Permanent (Whole) Life– Higher Cost, Lifetime Coverage
Permanent Life is for people who want to guarantee that a death benefit will be paid, as long as premium payments are up to date. This type of life insurance covers you for your entire life and also uses the premium payments to build cash value within the policy. Loans can be taken against the cash value, or the entire cash value can be paid to you if you surrender the policy. Because of the guarantee of death benefits and the building of cash value, permanent life is more expensive than term life.
As we age, the need for large amounts of coverage dwindles as our objectives change. Permanent policies are much more suitable than term insurance to cover needs like final expenses, estate costs, and passing money along to the next generation. The Permanent Life family includes names like whole life (ordinary life), universal life, variable life, variable universal life, indexed life (whole life and universal life), joint life and survivorship life. Currently Vantis Life sells the simplest version known as whole life.
The answer, as usual, is “that depends.”
If you are relatively young, have a family and lots of debt or expected debt, and want to make sure your family sees little or no financial impact in the event that you die too early, you may want to buy as much term insurance as you can afford. And studies show that term life is more affordable that most people think.
On the other hand, if you are older and your debts are lower, and/or you want to leave money to your kids or grandkids, then whole life insurance will fit the bill. Whole life is also good if you have relatively modest means and want to leave a little money behind for your family to pay off any final expenses or debts. And of course business owners often use whole life to ensure the continuity of the company or to equalize inheritance for kids not involved in the business.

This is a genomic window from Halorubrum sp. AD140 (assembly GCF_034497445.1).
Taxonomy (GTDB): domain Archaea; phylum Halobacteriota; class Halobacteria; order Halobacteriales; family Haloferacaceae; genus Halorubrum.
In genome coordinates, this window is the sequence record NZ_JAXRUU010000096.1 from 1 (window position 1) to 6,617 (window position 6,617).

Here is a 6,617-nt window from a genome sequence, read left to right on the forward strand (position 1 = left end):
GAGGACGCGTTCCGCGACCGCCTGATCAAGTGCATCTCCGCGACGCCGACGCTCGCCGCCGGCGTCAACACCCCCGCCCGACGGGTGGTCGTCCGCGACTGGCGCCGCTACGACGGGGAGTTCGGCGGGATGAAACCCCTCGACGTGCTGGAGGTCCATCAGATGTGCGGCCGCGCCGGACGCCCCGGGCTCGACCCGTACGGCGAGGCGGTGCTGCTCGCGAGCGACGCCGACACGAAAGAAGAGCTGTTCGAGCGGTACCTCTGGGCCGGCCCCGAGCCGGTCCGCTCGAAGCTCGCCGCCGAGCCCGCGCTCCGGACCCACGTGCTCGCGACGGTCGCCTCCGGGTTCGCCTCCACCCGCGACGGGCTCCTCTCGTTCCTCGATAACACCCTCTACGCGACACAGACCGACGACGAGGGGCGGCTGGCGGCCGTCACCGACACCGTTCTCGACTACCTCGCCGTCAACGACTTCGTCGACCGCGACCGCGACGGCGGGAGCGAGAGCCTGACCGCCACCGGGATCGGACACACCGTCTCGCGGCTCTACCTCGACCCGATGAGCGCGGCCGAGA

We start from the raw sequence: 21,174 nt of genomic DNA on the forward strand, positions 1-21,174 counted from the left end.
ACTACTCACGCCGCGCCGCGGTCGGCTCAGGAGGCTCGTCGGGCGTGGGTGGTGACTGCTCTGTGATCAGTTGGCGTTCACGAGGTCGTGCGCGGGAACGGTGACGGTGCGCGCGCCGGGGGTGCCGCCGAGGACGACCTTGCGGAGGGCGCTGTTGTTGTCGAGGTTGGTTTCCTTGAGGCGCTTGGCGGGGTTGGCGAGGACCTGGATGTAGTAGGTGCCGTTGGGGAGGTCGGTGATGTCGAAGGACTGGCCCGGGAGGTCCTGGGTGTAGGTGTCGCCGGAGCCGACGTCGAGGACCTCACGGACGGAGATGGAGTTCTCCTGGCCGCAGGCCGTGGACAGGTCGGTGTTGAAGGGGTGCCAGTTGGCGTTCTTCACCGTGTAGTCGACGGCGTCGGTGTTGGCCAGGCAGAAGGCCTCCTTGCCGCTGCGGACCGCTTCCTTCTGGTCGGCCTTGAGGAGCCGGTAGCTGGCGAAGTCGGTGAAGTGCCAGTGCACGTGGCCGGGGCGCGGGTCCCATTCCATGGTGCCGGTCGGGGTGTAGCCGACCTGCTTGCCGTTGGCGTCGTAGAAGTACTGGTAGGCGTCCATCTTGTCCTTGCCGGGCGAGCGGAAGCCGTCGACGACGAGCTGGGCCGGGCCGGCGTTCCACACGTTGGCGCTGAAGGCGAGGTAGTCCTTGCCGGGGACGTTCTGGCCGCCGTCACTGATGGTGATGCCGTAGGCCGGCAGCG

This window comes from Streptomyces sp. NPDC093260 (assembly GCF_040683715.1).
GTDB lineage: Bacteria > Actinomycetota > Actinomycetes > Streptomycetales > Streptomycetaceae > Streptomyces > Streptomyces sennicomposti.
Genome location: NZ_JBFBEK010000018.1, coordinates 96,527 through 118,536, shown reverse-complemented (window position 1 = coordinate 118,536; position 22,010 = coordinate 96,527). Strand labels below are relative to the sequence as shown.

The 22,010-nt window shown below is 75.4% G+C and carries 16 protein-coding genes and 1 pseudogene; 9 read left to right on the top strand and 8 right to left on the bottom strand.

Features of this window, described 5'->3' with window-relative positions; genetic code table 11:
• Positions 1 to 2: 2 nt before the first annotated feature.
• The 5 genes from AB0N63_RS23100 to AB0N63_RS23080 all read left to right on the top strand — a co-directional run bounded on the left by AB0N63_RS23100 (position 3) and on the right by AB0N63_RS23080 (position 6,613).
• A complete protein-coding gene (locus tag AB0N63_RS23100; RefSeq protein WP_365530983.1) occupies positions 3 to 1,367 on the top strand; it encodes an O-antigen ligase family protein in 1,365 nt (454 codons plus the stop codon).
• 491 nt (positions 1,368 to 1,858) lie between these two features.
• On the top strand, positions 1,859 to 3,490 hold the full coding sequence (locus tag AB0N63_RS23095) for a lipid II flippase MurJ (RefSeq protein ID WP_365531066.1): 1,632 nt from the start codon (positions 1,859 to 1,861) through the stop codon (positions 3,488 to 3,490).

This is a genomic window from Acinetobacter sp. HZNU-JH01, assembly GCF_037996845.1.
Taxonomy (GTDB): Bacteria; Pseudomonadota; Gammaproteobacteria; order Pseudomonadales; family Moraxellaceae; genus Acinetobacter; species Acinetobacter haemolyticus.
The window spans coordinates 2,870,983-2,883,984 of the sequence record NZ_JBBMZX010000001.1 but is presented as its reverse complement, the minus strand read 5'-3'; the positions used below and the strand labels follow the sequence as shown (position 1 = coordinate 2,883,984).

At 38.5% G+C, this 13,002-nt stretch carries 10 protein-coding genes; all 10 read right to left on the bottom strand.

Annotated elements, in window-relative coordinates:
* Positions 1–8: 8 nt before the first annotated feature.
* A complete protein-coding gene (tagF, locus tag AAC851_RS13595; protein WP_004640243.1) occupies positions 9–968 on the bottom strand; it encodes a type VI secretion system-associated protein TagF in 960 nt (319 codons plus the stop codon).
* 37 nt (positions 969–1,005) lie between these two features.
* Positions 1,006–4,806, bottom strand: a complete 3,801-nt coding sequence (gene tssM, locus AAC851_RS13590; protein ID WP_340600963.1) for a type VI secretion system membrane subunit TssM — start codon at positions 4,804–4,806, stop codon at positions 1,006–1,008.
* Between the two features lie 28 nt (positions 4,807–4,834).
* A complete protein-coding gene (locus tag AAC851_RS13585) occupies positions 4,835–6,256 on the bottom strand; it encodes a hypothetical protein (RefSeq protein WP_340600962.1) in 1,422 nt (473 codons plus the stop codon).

To help guide you, try out our life insurance calculator here.
A whole life or straight life policy requires you to pay premiums for life or up to age 121 when it matures. But you can pay the cost of your policy in a shorter period of time such as 10 or 20 years, or to a specified age such as age 65. This means your policy will be fully paid up and no more premiums are required after the end of premium-paying period and until insured’s death, policy surrender, or the contract’s maturity date.
The beneficiary is the person to whom the policy death benefit (proceeds) will be paid at the insured’s death. The beneficiary may be a person, class of persons, an institution or other entities such as a foundation, charity, corporation or a trust. Trusts may be used to manage life insurance proceeds for minor beneficiaries.
The beneficiary can also be the insured’s estate, but this is generally not recommended for the following reasons: